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As advertised: Roark steady as ever in DC

Guerrero ends homer dry spell; bullpen unflappable yet again
@KeeganMatheson
July 28, 2020

The Blue Jays’ rotation features bigger names and bigger arms than Tanner Roark, but his debut on Tuesday showed just how valuable the veteran can be as the steady hand of the group. Roark pitched six seasons for the Nationals and knows their mound like the back of his hand,

The Blue Jays’ rotation features bigger names and bigger arms than Tanner Roark, but his debut on Tuesday showed just how valuable the veteran can be as the steady hand of the group.

Roark pitched six seasons for the Nationals and knows their mound like the back of his hand, he said earlier this week, and it showed in the Blue Jays’ 5-1 win over Washington on Tuesday night at Nationals Park. The right-hander turned in five innings of one-run ball, and Toronto needed it, given its recent run of injuries and a back end of its bullpen that’s already been leaned on heavily.

Box score

“I’ve always wanted to be the guy who’s going to be very durable,” Roark said. “I’m going to go out there every five days and make my start. I’m going to give you everything I’ve got. That, as a whole, is what is 'me.’”

Roark’s efforts were more than enough with a bullpen that allowed zero runs over the final four frames alongside Vladimir Guerrero Jr.’s comical first homer of 2020, as well as one from Lourdes Gurriel Jr.

When the Blue Jays signed Roark to a two-year deal in December, the appeal was obvious. But it was reasonable to question how his past home run numbers would fit in the American League East. Nationals Park isn’t exactly the type of launching pad you’ll find around the East divisions, but the 33-year-old did well to limit hard contact across the board on Tuesday and keep well-hit balls out of the air.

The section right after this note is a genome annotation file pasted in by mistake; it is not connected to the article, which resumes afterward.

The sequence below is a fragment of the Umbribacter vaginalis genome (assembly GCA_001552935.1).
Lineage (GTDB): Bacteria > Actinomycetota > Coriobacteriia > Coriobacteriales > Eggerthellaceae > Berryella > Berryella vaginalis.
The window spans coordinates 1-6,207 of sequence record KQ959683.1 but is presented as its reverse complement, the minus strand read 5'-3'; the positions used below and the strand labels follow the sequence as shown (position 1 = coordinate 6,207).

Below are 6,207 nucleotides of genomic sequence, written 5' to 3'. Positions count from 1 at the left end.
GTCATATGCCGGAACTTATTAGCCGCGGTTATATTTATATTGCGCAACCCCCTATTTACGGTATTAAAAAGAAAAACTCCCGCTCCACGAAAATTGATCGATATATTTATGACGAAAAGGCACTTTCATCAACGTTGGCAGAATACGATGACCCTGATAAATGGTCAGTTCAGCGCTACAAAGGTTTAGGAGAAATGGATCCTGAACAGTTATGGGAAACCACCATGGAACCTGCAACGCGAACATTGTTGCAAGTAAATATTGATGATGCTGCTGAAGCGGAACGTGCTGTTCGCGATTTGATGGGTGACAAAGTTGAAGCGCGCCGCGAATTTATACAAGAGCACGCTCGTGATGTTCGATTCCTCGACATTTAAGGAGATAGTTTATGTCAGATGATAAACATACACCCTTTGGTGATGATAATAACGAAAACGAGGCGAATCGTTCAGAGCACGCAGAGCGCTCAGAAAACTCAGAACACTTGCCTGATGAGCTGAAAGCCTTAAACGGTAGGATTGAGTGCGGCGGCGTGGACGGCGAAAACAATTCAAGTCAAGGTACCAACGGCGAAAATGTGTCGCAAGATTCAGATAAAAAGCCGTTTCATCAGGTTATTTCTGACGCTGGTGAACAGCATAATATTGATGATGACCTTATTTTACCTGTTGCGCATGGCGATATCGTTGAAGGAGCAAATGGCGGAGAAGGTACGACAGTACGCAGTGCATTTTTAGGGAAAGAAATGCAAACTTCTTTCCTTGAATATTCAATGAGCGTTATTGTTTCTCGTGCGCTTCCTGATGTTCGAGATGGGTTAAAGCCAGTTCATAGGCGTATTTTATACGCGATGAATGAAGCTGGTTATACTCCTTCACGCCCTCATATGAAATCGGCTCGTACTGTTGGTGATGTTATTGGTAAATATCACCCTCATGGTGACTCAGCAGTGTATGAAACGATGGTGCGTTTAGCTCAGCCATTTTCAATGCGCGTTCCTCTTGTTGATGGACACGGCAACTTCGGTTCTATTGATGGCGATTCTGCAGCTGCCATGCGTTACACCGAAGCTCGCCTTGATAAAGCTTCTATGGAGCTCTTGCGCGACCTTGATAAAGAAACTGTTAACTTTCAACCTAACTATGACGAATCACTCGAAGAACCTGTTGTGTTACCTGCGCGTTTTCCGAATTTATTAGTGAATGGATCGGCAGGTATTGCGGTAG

The 13 balls in play allowed by Roark averaged an exit velocity of just 85.5 mph, lower than his average in any of the past five seasons, and well below 2019 (89.0 mph). Putting up five strikeouts with zero walks doesn’t hurt, either.

“I feel like we have a chance to win every day, and I felt like we had a chance with Tanner taking the mound today. He was really good,” said manager Charlie Montoyo. “He’s an inning eater, so he did the same thing today. He was really good.”

Even though Roark tends to hover right around 90 mph with his four-seam fastball, it might have been his best pitch up in the zone on Tuesday. The righty got five swinging strikes with the pitch and used it aggressively later in counts, creating some deception with his delivery to make up for the velocity.

Vladdy has liftoff at last
Guerrero’s solo shot in the second inning was his first home run in 137 plate appearances, stretching back to Aug. 22 of last season. He was followed by Gurriel with another solo shot in the fourth, which gave the Blue Jays six runs on six solo home runs to kick off the series in D.C. Guerrero has been making some swing adjustments and looked uncomfortable Monday, but Montoyo thinks him watching Teoscar Hernández hit a pair in the opener might have lit a fire.

“He was the happiest guy when he hit that home run,” Montoyo said, “because now they were talking on the bench like, ‘OK, I’m going to hit two today like you did yesterday.’”

New night, new bullpen look
On Monday, it was Ryan Borucki. On Tuesday, it was Jacob Waguespack. Each young starter came out of the bullpen in Washington throwing harder than what's become expected, with Waguespack touching 93.8 mph over two scoreless frames. Waguespack’s role will be whatever the game calls for, but if he pitches like he did Tuesday over multiple innings, he’ll make a strong case to keep his spot as rosters shrink in the coming weeks.

With Giles getting 2nd opinion, who'll close?

Wilmer Font followed with his 2020 debut, and he pitched a clean inning, striking out two. He could sneak into some high-leverage innings soon. Without a save situation, A.J. Cole took the ninth and closed things out. Roles are still a bit unsettled with the recent loss of Ken Giles, but Tuesday showed that there are capable arms if they’re put together correctly.

Keegan Matheson is a reporter/editor for MLB.com based in Toronto. Follow him on Twitter @KeeganMatheson.